Take a peak at her beauty, by driving around on a Friday morning, by looking at her from up top on the 18th floor of Semiramis, feel old Cairo without getting into it from the Azhar Park.
But don't just peak from outside. You have to get invovled in the city to love it, cultural activities (any language, and any art), food, even demonstrations. Find those unique romantic places. Some adventure will do you good, and how do you know you're sane, if you don't go insane every once and a while.
You just need to know when to take a break.
If anyone is wondering, I'm still feeling bad (not as bad though), and I left work early because I was a bit sick. So this post could be all hallucinations.
One thing I learnt. When depressed, blog like there's no tomorrow.
Posted by Mohamed at 3:31 PM
One of those moments. Feeling really down, losing my faith. Why can't things just work out for a change. Forgot how that's like for a long time now, or am I just doing things so wrong. Or am I just getting old. Feeling really down, losing my faith. Why can't I get a good break. A real one, a long one, for a change. That could help. Too long of a test, becoming too much really. Or is it just payback time. Haven't I paid enough. Am I ungrateful. Losing my faith. Tomorrow is another day, same test, where am I heading.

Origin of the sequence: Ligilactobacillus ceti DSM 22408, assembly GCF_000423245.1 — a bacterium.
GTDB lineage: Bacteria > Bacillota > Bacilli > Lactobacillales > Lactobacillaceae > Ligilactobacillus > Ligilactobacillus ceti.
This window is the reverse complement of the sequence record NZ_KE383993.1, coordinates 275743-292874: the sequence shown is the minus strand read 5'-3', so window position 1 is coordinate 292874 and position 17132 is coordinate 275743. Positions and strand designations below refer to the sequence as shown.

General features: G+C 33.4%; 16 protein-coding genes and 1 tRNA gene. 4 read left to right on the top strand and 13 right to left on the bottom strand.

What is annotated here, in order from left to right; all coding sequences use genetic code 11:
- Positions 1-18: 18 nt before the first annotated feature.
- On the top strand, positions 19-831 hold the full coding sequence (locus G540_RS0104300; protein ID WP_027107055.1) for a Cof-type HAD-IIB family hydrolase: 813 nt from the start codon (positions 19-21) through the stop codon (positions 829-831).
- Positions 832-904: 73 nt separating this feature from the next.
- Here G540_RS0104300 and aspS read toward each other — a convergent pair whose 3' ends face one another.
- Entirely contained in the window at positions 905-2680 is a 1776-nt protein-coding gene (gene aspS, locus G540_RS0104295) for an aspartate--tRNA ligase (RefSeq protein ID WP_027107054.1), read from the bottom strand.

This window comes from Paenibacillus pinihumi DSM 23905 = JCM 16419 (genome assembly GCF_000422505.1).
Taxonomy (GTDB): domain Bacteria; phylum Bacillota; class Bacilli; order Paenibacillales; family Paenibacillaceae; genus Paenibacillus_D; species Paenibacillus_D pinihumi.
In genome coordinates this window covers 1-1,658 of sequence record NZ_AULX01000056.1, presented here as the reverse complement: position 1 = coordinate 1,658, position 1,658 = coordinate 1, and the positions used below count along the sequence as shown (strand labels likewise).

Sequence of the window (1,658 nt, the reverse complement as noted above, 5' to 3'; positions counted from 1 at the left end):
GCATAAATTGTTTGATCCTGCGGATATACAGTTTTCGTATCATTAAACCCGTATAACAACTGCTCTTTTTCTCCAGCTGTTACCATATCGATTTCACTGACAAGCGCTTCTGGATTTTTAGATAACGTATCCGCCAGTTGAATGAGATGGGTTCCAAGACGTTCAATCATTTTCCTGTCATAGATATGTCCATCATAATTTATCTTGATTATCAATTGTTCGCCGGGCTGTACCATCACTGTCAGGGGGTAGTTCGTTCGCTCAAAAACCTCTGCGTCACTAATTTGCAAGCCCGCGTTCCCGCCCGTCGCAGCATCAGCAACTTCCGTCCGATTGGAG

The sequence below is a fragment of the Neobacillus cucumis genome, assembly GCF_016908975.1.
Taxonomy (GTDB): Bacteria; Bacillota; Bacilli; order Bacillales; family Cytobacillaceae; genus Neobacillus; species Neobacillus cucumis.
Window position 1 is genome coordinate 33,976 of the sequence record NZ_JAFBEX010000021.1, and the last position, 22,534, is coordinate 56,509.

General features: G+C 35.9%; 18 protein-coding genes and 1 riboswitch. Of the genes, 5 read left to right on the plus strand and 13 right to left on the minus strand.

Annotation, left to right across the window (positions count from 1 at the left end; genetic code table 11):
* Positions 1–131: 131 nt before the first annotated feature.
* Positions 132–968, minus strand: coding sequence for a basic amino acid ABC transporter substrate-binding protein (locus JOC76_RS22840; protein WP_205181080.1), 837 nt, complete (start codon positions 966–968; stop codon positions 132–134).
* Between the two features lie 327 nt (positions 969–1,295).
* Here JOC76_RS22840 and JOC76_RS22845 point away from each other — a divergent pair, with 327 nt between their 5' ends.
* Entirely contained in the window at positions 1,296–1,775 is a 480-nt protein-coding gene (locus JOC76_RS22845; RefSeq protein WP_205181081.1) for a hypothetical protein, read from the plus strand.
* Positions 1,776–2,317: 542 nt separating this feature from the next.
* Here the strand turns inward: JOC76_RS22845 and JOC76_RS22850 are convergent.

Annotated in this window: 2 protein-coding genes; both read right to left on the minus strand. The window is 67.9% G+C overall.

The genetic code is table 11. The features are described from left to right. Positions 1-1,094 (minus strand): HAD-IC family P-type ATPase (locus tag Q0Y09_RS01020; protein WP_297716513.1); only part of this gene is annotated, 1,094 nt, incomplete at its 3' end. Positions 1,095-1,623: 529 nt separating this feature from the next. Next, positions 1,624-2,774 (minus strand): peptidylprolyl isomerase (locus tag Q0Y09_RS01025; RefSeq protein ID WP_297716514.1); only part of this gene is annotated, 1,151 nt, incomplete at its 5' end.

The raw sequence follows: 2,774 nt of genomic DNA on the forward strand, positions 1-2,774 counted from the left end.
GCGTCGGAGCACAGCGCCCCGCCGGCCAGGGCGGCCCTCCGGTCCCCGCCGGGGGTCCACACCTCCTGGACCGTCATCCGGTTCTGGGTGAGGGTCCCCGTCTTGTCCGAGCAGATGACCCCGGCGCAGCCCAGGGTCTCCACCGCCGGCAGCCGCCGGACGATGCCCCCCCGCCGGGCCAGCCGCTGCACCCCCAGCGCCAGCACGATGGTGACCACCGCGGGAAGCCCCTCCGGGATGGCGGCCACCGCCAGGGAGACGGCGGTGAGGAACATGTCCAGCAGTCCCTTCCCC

Posted by Mohamed at 12:03 AM
Sunday, April 10, 2005
This post was written by Twosret, a fellow Egyptian living in the United States.
Many thanks Twosret for sharing this.
There are mixed feelings in my heart about the Pope's death but the one that provoked me the most is how the Arab nation have missed a great opportunity by the death of this unusual man.
It is a well-known fact that Leon Uris' Exodus did more for the promotion of Zionism in a single novel (then movie) than all of the propaganda that tried to sell the concept of "Palestine for the Jews." And while it may be the case that dozens of excellent books and movies/documentaries have been created to humanize the tragedy of the Palestinian people the fact that Hollywood, mainstream media, large publishing companies are unwilling to promote these artistic endeavors lest they come under the relentless barrage of pro-Zionist, anti-Arab forces that have effectively silenced even high government officials.
We might as well accept the fact that mainstream media, Hollywood and the publishing industry is unavailable for us as modern day Arabs. What therefore is available for mass distribution, democratic access is the world of the Internet in particular the explosive of advent of Blogs which have now become sources of information for the mainstream media. Primary sites for journalistic research.